The aim of this work was to develop a quick and selective analytical method to carry out the determination of seven compounds from the group of PCPs (i.e., MP, EP, PP, BP, BP, DEET, and 4-MBC) and two hormones (i.e., E1 and E2) at low concentrations. USAEME has been used for the isolation whereas GC-MS in the selected ion monitoring (SIM) mode has been applied for the separation and determination of analytes. The effect of various extraction and derivatization parameters, i.e., the type and volume of organic solvent, extraction time, derivatization reagent volume, and kind and amount of buffering salt was investigated. The developed USAEME/GC-MS method was employed to determine target compounds in landfill leachate and groundwater samples from MSW landfill sites in Poland.

Materials and methods

Reagents and solvents

MP, EP, PP, BP, BPh, 4-MBC, DEET, E1, E2, octanol, decane, and urea were obtained from Sigma-Aldrich (Germany). Carbon tetrachloride was purchased from Merck (Germany). Chloroform, toluene, cyclohexane, sodium hydrogen phosphate (V), magnesium sulfate (VI) anhydrous, sodium bicarbonate, anhydrous potassium carbonate, sodium nitrate (V), and methanol were obtained from POCH (Poland). Acetic anhydride, ammonium bicarbonate (IV), magnesium chloride, potassium hydrogen phosphate (V), potassium carbonate, and calcium chloride anhydrous were obtained from Chempur (Poland). Stock solutions of each analyte (at 1 mg mL−1 each) were prepared separately in methanol and stored at −18 °C not longer than 1 month. Working solutions were prepared by diluting the stock standard solution in methanol and stored at −18 °C not longer than 2 weeks. Deionized water was from purification system (Milli-Q RG, Millipore, USA) and was stored in glass bottle.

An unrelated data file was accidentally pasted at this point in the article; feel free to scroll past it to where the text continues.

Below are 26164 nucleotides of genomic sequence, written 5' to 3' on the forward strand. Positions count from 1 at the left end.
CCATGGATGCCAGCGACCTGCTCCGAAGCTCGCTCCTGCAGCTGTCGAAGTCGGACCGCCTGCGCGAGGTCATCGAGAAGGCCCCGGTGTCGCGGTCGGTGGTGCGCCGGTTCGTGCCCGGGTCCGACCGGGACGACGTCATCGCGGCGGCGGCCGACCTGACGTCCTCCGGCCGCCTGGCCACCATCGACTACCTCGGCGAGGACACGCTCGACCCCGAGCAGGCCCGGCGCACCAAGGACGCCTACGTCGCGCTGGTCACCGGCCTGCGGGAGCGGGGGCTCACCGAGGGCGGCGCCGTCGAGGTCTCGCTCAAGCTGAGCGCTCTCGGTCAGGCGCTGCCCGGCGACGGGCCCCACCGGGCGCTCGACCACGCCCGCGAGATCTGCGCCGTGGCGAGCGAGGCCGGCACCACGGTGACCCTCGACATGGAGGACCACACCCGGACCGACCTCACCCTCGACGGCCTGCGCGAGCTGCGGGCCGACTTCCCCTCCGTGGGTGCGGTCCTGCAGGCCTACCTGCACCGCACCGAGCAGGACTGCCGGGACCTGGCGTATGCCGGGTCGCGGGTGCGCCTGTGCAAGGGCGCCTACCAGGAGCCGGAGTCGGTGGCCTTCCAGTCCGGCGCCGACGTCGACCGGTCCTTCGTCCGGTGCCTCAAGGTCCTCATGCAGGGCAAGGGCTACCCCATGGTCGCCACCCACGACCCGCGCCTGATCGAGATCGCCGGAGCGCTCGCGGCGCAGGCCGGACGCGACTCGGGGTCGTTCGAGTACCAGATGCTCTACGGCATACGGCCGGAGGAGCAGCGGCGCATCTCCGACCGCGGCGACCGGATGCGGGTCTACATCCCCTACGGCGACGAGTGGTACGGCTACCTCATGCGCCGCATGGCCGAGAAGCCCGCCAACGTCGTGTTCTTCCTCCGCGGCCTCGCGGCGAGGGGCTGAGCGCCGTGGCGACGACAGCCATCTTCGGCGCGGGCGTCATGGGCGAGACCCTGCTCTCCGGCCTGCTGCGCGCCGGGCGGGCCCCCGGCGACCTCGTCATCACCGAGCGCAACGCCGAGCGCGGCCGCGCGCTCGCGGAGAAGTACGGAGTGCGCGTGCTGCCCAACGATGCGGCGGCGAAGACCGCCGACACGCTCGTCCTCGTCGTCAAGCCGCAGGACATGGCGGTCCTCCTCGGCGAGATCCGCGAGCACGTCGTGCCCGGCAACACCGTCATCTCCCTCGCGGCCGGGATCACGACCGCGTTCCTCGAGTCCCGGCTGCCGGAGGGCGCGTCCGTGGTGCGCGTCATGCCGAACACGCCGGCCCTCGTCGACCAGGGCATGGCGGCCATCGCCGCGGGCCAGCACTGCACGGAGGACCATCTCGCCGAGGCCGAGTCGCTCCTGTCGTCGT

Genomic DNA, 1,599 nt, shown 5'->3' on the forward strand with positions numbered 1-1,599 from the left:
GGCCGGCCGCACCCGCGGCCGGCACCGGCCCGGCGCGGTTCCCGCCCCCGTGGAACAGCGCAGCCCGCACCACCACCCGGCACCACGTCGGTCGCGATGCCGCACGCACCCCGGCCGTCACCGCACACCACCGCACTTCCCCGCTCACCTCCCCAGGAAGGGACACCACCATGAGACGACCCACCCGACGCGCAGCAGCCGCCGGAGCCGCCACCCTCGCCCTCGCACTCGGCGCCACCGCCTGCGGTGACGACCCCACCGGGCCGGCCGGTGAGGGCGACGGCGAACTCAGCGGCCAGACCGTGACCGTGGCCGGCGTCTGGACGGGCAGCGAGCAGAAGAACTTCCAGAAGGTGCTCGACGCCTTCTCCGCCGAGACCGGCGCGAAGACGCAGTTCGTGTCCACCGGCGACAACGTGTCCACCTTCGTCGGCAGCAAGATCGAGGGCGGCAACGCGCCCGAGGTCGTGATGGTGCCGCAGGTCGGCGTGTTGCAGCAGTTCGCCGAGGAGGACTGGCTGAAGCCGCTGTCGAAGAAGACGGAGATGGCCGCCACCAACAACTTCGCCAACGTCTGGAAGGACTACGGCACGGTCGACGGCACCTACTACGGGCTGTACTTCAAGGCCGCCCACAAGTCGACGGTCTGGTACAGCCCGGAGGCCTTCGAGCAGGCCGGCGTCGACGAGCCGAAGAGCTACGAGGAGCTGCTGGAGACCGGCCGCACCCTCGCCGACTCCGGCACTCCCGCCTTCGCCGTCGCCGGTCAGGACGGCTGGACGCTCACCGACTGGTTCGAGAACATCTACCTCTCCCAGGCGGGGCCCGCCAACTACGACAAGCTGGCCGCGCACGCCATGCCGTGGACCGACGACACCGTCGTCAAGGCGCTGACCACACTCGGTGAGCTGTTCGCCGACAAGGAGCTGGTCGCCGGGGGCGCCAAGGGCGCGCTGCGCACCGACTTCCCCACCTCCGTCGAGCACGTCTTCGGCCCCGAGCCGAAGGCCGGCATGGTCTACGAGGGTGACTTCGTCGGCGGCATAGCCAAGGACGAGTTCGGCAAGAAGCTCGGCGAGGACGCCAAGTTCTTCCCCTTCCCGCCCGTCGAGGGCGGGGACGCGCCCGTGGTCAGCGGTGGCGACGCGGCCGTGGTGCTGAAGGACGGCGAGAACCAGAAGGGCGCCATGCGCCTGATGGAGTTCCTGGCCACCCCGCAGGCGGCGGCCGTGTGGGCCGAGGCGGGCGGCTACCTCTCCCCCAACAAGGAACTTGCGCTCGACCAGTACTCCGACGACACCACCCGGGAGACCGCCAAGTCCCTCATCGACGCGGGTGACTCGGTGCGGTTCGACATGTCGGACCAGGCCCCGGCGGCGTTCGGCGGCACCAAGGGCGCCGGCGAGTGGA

Synthetic landfill leachate

The synthetic landfill leachate was prepared in order to eliminate effects of the target compounds present in the real landfill leachate on the sensitivity of the method. The recipe was adapted from the research conducted by Champagne and Li (2009). The synthetic landfill leachate was prepared by dissolving the corresponding analytical grades of chemicals in distilled water as shown in Table 1.
Table 1

Synthetic landfill leachate composition

Constituents

mg L−1

K2HPO4

30

KHCO3

31

K2CO3

324

NaNO3

50

NaHCO3

3012

CaCl2

2176

MgCl2·6 H2O

3114

MgSO4

156

NH4HCO3

2439

CO(NH2)2

695

CH3COOH

7350

NaOH

to a pH ≈ 9.60

Real samples